, currently in its fourth season, is a prequel to Alfred Hitchcock’s Psycho
(1960). Set in today’s world, A&E’s television show offers an intriguing thought experiment about how a teenage boy might become the psychopathic serial killer Norman Bates.
Season four’s first episode, “A Danger to Himself and Others,” sets the stage for subsequent representations of the professional treatment of (mental) illness and its spaces. Norman, after suffering another psychotic episode, finds himself restrained on a gurney in the Willamette county hospital’s psych ward. The hospital calls his brother, Dylan, who tells his mother, Norma. While Dylan goes to Portland where their friend, Emma, is having a lung transplant, Norma rushes to see Norman.
Throughout the episode, Norman’s space and treatment are juxtaposed with Emma’s. The Portland All Saints Hospital is a state-of-the-art facility with competent and benevolent doctors who treat Emma gently and execute a textbook operation to save her life. Emma is afraid, which everyone understands and accepts while also reassuring her. In contrast, the county hospital psych ward where Norman is held is a shabby and crowded place. His gurney is stationed in the corridor and a busy nurse tells him that he must wait in his restraints until a doctor has time to see him. The difference between the two hospitals is striking and further exaggerated by lighting and framing choices. A sickly yellow-orangey tint fills Norman’s space. This is a color code illustrating Norman’s mental-health state that has flared up throughout the seasons whenever he moved a step closer to becoming Psycho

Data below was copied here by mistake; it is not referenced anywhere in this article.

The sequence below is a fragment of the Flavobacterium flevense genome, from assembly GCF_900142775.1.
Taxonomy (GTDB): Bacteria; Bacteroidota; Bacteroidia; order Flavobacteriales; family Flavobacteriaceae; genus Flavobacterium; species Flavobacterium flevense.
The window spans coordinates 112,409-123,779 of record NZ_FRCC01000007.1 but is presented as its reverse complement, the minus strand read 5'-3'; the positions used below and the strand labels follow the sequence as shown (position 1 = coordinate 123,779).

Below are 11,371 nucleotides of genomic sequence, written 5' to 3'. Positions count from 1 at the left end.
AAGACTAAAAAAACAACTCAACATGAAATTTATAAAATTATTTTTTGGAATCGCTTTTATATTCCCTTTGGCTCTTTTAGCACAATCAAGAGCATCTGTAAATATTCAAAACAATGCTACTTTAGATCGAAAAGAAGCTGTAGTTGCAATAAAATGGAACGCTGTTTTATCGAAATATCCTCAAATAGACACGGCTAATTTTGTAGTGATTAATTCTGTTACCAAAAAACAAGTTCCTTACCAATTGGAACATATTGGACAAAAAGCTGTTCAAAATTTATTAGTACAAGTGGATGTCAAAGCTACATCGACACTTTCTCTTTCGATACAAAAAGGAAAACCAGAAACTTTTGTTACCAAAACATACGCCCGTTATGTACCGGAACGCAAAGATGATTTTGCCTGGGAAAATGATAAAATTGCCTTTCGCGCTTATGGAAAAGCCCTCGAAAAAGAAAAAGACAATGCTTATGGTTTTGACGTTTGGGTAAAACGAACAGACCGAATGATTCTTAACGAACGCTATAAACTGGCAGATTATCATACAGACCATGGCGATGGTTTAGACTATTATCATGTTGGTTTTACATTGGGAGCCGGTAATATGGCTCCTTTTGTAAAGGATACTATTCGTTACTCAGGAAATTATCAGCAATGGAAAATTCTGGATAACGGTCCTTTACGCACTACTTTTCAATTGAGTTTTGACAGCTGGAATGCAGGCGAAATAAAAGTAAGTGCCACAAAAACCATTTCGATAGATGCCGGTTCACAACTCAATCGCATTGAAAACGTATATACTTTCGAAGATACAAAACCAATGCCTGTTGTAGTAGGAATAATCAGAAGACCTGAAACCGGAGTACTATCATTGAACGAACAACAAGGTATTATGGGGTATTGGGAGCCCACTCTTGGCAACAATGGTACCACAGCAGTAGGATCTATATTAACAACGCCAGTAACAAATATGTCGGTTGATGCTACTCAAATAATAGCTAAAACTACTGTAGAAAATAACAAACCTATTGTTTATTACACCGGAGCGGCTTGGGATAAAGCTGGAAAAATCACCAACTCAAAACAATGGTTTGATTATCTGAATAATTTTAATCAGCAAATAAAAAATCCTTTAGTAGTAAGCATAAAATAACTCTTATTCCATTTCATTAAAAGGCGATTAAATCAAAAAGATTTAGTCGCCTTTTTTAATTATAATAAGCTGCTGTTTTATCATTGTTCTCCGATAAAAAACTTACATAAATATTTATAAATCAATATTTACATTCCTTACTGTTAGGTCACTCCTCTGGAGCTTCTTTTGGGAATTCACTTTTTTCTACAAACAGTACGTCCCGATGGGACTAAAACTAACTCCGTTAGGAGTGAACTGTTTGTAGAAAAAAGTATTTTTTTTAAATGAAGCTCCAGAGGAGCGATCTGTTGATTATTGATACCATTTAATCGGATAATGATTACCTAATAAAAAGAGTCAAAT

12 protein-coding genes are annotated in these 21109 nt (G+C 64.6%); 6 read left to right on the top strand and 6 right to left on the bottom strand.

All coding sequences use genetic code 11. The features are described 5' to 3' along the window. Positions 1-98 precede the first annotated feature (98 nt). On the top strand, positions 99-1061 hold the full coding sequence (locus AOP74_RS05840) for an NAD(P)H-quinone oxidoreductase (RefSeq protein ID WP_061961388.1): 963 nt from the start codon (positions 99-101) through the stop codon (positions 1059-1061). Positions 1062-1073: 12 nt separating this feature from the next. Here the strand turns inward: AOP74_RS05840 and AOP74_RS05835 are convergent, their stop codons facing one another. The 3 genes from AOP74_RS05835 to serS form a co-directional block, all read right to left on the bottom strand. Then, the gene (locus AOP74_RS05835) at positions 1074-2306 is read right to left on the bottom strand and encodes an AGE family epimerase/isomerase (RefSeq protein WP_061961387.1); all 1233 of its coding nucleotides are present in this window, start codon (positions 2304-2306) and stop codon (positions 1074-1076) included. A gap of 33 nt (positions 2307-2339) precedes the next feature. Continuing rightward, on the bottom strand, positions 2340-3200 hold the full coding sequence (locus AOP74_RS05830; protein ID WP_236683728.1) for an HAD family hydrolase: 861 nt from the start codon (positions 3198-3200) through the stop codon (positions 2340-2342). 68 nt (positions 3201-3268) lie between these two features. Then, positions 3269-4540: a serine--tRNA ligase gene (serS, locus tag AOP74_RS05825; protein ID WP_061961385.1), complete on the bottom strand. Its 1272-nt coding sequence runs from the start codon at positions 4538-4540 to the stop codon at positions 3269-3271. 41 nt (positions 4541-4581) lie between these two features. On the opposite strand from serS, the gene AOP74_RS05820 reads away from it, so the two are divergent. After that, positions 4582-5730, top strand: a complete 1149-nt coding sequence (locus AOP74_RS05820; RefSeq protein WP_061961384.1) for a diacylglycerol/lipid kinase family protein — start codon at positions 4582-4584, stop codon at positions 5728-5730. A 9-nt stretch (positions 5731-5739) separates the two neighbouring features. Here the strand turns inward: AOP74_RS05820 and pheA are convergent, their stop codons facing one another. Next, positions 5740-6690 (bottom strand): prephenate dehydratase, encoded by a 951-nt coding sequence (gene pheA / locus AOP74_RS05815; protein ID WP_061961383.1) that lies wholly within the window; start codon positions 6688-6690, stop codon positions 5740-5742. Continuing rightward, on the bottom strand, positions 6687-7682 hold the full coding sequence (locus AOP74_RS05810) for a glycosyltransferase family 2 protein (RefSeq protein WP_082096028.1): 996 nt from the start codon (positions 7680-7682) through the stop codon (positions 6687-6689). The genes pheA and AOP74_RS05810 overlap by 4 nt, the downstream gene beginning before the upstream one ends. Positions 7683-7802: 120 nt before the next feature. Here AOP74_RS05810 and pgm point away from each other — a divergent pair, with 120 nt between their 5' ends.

’s serial killer.
Remarkably, warm yellow light, which is usually perceived to be soothing, is distorted in the psych ward to instill discomfort. A cut takes the audience to Emma’s room. While it is dark to emphasize her fear, it was shot with a perfectly adjusted white-balance, representing an ordinary world. The waiting area of the All Saints hospital is also spacious, comfortable, and quiet. The locked room where Norman is finally put under 72-hour observation – without any explanation let alone consolation – might be spacious but it is also menacing in its isolation.
Hospital Psych Ward
Throughout the seasons, Norma increasingly isolates Norman and hides him away at home. In season one, he can barely participate in school activities. In season two, Norma takes him out of school altogether and makes sure Norman will not get a driver’s license, further restricting his movements. Her misguided actions are to protect him as much as to keep him for herself. Her solution is to control him, the spaces he inhabits, and the people he socializes with. In season four, after Norman is released from the county psych ward, Norma locks him into her room. By episode three, “’Til Death Do You Part,” he is locked away in a room in a mental institution some place near the woods in the outskirts of town.
Norman has yielded to signing himself into the Pineview Mental Institution – to please his mother. But his admission is equated with signing away his privacy and civil rights. He is being locked into his bedroom and deprived of certain items like his belt. When he points out that someone took it and wants to know why, a patronising nurse tells him that “nobody wears a belt around here.” Norman, in this extraordinary place away from ordinary living conditions, behaves like an ordinary teenager: he is angry. Indeed, his anger is justified and would be seen as acceptable outside the institution. But in this confined and supervised place, any reaction by the mental patient is scrutinized with extreme suspicion. Behavior seen elsewhere as ordinary is here treated as a symptom of an illness. The lack of trust and autonomy becomes apparent in the facility’s layout and its regulations of behavior, which are designed to observe and control the patient at all times.